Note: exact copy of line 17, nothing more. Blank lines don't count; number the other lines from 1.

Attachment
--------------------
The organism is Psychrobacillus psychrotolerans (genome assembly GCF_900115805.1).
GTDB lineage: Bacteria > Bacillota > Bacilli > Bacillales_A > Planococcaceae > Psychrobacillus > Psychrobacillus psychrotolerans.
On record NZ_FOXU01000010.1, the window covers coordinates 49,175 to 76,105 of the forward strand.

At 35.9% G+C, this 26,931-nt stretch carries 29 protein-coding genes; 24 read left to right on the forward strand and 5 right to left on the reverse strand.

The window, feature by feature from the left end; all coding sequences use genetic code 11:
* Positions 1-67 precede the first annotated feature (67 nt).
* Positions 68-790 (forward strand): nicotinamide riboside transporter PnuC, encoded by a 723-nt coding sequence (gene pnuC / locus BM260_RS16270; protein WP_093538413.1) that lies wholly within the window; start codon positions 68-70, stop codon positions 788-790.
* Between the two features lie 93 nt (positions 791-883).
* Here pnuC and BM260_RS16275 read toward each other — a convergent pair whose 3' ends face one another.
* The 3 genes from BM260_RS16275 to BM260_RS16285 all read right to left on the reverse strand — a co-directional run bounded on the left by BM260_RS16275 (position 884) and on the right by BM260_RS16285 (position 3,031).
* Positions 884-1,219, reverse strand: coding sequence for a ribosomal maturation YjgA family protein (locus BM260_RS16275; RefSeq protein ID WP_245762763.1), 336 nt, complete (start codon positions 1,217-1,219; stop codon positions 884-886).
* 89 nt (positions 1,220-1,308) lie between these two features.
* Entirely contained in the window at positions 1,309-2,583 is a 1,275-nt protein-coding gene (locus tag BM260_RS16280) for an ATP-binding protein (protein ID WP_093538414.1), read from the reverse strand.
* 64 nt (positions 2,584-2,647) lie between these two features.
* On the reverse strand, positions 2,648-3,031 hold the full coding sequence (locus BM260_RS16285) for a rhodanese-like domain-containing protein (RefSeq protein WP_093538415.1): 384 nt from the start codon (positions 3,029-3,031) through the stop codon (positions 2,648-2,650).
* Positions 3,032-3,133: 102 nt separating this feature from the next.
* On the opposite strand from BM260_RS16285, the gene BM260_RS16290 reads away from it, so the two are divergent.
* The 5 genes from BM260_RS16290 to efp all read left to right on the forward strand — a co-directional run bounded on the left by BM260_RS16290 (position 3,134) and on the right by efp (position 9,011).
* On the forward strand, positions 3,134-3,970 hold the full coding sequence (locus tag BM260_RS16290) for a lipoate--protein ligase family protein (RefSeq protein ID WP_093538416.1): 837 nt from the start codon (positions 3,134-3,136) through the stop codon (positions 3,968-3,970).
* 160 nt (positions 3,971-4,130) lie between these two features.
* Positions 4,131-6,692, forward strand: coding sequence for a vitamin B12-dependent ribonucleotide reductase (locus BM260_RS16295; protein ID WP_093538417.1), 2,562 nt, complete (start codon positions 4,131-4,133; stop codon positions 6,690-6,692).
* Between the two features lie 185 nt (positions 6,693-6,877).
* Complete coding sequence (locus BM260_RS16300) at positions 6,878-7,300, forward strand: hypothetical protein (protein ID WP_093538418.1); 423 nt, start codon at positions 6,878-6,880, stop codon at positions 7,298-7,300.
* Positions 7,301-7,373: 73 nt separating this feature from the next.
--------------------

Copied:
* On the opposite strand from BM260_RS16285, the gene BM260_RS16290 reads away from it, so the two are divergent.